Composting isn't just for kitchen scraps anymore. Or just for hardcore Greens. Learning how to get a compost heap running has become an important way to both enrich our garden soil and reduce the amount of organic waste which ends up at our local landfill. But how do you know what should, and — perhaps more importantly — shouldn't go into the pile?

That's where Compost This comes in. A companion to the popular recycling and repurposing site Recycle This, Compost This is the brainchild of Louisa Parry and John Leach. The couple is also responsible for the U.K.-based celebrity mashup Fametastic.

Composting may not be quite as glamorous as chasing the latest dish on Angelina Jolie, but there's a certain sexiness to knowing whether or not you can compost dryer lint (yes, but too many dryer sheets will add unwanted chemical residue to the pile). And that’s how Compost This works — it’s an indexed guide that says yes, no, or maybe to things you might want to compost.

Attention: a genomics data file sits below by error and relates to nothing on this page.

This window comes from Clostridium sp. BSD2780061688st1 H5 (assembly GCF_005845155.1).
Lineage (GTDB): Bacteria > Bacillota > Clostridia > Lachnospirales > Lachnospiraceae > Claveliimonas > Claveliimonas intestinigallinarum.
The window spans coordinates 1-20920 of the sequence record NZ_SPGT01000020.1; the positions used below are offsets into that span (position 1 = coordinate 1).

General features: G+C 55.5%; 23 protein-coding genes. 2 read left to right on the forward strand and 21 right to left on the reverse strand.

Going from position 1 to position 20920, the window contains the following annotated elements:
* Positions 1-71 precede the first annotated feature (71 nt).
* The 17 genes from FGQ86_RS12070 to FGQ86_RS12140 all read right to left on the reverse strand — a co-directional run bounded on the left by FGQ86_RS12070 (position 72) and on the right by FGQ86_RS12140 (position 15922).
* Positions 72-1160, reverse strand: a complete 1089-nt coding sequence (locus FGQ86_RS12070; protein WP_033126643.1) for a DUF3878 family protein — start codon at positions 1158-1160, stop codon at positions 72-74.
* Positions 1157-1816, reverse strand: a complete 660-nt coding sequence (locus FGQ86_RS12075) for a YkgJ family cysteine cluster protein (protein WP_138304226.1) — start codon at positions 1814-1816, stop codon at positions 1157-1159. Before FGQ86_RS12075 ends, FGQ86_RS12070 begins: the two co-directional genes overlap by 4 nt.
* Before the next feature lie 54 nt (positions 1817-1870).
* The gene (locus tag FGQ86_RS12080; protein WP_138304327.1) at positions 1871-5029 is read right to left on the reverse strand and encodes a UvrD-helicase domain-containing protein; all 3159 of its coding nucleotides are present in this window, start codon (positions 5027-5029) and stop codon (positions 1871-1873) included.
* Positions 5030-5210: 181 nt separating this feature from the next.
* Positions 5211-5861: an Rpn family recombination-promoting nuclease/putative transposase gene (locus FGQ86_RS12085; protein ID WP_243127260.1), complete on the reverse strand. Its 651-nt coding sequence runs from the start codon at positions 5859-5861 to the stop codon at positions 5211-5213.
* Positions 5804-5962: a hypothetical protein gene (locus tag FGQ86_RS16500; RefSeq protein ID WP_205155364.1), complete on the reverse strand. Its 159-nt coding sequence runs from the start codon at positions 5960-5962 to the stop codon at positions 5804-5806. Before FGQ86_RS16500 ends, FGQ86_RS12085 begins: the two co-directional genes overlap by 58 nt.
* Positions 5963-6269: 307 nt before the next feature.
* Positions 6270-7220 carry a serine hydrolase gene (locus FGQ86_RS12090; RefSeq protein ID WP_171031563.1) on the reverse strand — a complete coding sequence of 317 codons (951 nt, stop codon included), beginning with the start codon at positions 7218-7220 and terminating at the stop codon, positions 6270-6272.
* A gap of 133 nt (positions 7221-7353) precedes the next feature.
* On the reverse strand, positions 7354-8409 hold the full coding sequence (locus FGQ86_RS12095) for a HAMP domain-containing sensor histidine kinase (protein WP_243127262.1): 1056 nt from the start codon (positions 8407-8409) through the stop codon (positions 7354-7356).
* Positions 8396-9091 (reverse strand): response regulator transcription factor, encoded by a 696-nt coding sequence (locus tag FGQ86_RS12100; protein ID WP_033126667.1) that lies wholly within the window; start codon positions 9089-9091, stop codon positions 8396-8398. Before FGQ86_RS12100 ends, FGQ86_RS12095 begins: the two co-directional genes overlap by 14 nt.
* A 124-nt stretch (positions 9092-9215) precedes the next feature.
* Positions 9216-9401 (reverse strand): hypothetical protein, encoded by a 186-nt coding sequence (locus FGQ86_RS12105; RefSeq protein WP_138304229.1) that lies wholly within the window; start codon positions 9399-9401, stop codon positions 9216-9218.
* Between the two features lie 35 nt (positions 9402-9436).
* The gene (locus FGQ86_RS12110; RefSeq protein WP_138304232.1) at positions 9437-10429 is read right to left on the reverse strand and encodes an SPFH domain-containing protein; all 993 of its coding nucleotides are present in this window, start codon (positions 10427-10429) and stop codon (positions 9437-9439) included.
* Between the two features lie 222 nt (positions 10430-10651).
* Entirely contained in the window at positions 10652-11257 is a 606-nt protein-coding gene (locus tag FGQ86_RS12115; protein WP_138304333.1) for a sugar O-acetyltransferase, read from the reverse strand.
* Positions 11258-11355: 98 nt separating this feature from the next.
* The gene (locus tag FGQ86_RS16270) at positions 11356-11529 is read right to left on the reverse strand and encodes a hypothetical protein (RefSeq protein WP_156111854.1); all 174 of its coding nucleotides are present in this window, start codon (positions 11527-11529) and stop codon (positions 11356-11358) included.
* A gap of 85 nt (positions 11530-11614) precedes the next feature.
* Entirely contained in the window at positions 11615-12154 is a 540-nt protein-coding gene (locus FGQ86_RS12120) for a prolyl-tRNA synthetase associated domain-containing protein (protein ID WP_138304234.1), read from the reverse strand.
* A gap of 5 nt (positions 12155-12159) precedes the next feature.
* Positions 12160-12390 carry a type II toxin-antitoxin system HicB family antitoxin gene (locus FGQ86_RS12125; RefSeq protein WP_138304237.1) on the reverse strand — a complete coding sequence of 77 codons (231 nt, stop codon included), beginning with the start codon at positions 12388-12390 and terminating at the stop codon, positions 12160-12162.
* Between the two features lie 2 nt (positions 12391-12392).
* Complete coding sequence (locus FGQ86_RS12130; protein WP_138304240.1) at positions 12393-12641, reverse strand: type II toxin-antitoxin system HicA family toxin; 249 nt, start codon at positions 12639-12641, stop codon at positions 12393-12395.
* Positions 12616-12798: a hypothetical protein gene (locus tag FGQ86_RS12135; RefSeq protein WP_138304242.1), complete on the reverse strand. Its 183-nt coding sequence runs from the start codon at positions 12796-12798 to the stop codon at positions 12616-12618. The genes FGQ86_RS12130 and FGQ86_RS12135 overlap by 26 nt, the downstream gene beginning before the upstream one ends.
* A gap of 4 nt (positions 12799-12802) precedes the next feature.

A sample:

Cardboard. You bet, but it breaks down best if it's wet and shredded.

Baked beans. Nope, worms don't fancy them. You'd like the earthworms to feel right at home.

Cat waste and litter. Definitely not. Cat waste might contain organisms dangerous to humans.

Shredded paper. Yes, but refrain from shiny stocks.

Potatoes. Absolutely — though whole ones are pretty stubborn and might regrow. Free potatoes for everyone, and that means chopping them up.

You get the idea. It's a one-stop shop for the prospective composter. So be good to the Earth and do your part to make the garbage man's job a little easier.

This story was originally written for Lighter Footstep, but it now lives on

How to become a composting guru
With more municipalities going to curbside recycling, running a compost heap isn't just for the crunchy set anymore. Here's how to know what belongs in the pile